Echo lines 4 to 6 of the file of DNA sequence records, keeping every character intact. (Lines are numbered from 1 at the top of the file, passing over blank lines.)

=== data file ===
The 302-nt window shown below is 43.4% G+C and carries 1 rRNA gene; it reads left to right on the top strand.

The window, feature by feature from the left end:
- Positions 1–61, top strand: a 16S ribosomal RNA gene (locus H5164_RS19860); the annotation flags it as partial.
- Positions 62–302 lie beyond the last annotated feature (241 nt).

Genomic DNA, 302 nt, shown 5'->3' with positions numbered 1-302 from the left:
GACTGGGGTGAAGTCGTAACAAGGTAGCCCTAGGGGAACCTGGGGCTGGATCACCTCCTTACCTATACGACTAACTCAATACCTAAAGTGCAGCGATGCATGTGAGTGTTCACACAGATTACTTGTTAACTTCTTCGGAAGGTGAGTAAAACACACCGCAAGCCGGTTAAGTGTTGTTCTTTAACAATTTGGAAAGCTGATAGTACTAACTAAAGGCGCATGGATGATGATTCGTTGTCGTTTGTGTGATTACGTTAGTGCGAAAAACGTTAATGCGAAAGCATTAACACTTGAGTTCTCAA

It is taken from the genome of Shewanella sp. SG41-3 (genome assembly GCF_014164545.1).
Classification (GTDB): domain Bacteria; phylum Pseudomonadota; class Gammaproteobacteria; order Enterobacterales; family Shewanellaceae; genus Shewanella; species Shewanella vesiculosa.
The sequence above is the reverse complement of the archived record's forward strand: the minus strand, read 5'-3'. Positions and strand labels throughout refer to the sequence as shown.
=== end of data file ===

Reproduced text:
- Positions 62–302 lie beyond the last annotated feature (241 nt).

Genomic DNA, 302 nt, shown 5'->3' with positions numbered 1-302 from the left:
GACTGGGGTGAAGTCGTAACAAGGTAGCCCTAGGGGAACCTGGGGCTGGATCACCTCCTTACCTATACGACTAACTCAATACCTAAAGTGCAGCGATGCATGTGAGTGTTCACACAGATTACTTGTTAACTTCTTCGGAAGGTGAGTAAAACACACCGCAAGCCGGTTAAGTGTTGTTCTTTAACAATTTGGAAAGCTGATAGTACTAACTAAAGGCGCATGGATGATGATTCGTTGTCGTTTGTGTGATTACGTTAGTGCGAAAAACGTTAATGCGAAAGCATTAACACTTGAGTTCTCAA